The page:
According to my American friends and colleagues, customer-focused mentality or a decent customer service are nowhere to be found in Luxembourg. Said Americans usually claim that restaurant service here is incredibly slow, doctor’s appointments take forever to schedule and when you arrive you still have to wait, shops close too early, insurance agents and bank managers don’t explain anything and often ill-mannered, and when you are ordering pizza or flowers by phone and need a little alteration to their standard package (e.g. please no paprika in my pizza), the person of the other side on the line is more than likely to hang up on you. Sometimes I agree, sometimes I don’t. I guess, it’s a matter of where you are coming from. After 2 weeks in Singapore, indeed, waiters in Luxembourg restaurants look inattentive and lazy.
Last week we decided to change an internet provider. As it happens, despite both, old and new, providers promised a smooth and easy transition, P&T cut us off too early and the other one isn’t yet ready. And as always, it’s nobody’s fault. You can obviously complain and pressure them all you want, but more likely than not, you’d still need to wait. Everybody is going to be very nice and totally useless. The only correct respond (after you’ve complained and pressured) is to relax and bless Steve Job’s and 3G personal hot-spot technology. I could still check my e-mails, Bloglovin’ and Facebook, but hours of Net-a-Porte browsing or movie streaming are out of the question for now.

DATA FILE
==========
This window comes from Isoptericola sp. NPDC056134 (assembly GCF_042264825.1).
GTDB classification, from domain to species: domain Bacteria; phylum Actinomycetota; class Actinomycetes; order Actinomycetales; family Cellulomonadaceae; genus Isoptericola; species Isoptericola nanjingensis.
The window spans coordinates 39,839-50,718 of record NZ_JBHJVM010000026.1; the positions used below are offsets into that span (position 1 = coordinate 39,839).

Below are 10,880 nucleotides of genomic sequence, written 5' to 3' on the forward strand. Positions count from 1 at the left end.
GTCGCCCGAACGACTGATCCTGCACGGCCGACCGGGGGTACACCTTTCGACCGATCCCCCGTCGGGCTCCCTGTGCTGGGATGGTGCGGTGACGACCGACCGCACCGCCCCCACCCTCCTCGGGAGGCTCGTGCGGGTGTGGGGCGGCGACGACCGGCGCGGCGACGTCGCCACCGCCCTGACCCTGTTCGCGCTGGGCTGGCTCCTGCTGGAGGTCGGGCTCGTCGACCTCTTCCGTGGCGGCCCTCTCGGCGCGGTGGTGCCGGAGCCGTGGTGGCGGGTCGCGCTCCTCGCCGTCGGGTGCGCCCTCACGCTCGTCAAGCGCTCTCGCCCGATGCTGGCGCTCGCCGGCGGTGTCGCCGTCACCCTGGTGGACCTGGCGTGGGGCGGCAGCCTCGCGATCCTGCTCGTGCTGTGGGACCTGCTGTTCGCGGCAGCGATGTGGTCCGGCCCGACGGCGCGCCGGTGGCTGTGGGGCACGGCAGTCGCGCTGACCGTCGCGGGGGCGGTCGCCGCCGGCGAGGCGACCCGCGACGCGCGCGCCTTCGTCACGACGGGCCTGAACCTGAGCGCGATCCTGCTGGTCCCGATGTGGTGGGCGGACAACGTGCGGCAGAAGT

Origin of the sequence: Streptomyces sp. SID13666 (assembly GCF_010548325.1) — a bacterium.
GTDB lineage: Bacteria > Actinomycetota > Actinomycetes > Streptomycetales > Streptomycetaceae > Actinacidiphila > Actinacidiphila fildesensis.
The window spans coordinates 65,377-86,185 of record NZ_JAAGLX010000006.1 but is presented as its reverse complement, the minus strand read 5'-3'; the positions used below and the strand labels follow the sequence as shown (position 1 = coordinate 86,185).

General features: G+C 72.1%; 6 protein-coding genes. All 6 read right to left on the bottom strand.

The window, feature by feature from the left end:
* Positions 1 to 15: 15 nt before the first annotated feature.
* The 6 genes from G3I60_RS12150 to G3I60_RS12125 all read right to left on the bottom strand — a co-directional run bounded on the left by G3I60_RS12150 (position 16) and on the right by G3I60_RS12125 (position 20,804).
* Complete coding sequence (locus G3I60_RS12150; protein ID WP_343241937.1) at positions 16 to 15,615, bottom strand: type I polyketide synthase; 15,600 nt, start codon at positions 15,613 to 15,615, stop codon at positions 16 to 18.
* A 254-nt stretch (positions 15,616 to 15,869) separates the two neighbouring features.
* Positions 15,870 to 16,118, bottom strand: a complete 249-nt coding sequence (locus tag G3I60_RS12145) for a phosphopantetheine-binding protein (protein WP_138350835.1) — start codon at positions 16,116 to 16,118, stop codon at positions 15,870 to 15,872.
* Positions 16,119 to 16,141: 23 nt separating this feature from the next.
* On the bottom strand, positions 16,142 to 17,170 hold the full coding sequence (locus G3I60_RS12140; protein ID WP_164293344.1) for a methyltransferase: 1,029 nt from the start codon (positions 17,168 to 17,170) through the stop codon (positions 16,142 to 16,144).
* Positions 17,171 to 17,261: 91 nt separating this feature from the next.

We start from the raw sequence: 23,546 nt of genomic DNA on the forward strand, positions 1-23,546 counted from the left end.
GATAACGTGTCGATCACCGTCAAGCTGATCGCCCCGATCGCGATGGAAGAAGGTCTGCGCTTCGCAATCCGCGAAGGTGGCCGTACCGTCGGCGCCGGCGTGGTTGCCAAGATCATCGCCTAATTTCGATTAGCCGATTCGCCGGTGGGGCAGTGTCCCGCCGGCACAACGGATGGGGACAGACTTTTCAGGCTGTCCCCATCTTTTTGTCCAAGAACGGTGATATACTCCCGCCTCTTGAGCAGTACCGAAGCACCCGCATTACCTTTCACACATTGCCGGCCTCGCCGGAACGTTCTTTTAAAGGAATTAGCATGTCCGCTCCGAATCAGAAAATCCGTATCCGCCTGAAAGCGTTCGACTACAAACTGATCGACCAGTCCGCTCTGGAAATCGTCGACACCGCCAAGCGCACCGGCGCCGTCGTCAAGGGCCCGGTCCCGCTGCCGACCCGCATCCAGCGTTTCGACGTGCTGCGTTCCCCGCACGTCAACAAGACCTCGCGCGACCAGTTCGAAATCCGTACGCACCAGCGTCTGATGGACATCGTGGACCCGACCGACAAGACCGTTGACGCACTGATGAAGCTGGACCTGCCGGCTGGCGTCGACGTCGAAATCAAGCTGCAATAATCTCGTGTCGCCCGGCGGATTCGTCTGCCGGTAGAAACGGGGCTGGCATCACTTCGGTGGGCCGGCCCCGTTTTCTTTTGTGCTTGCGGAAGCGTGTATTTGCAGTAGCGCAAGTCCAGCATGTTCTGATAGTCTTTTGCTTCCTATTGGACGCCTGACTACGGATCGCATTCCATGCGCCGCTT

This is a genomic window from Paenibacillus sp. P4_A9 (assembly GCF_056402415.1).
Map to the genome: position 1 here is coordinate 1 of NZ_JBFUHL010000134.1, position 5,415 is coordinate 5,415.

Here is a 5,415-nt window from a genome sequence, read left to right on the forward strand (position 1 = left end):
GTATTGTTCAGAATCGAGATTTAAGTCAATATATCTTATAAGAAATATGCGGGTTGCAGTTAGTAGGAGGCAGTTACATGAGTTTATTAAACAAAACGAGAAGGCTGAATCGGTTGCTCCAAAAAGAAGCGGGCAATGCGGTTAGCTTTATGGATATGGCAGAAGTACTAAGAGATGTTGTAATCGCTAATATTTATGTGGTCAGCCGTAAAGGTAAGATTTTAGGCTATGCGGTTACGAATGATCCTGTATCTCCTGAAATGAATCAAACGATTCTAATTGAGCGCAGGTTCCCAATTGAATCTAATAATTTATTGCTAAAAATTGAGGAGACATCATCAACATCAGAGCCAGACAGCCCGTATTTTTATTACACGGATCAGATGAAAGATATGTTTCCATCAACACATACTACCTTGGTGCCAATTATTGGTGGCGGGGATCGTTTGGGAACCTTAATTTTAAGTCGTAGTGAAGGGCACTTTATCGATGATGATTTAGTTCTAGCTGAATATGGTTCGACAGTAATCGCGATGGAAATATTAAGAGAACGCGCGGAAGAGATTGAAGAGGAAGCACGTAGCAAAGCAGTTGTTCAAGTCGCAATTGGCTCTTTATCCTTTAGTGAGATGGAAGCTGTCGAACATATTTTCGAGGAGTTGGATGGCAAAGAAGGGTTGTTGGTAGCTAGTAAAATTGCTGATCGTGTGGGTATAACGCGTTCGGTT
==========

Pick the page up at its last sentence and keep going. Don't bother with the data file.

Under such insufferable circumstances traditional media, namely Eurovision contest on TV, The Social Network DVD (fabulous interpretation of the Facebook story, by the way) and a The Husband’s Secret book got my full and undivided attention. It’s all about moral or social dilemmas.
I liked the song of Austria and I agree with the German reviewer who mentioned that Europe was more tolerant than we all thought. Yes, it’s controversial, but it’s fare. And I hate hypocrisy. It’s good that we are beyond boycotting or manipulating jury or altering votes or creating some stupid administrative barriers. It would have been nicer if Holland won, because it’ the country of my alma mater and I also liked their song and I’d probably go there in 2015 to see the final. (My third favorite was Hungary).
The Husband’s Secret is a great book, chick-lit but a “serious” kind. Liane Moriarty is an Australian writer and it’s the first of her books I read, definitely not the last. This novel is about moral dilemmas of housewives. No, not garden parties or school picnics, more like “would you tell the police if your husband killed someone” or “do I forget and forgive or hurt him more”. I am not a housewife myself, never was, never will be… But the book is just so well written, sometimes you wonder, what if? What if I had to 100% depend on someone and find a way to express myself somewhere between organizing kids’ parties and charity events, and compromise and hide my true feelings for the sake of domestic piece? How would it feel to be insecure and scared that you might lose someone and have nowhere to go and have no friends of your own and no means to support yourself if something bad happens. It’s like Desperate Housewives, the story that takes your mind off completely and keeps you passionately involved.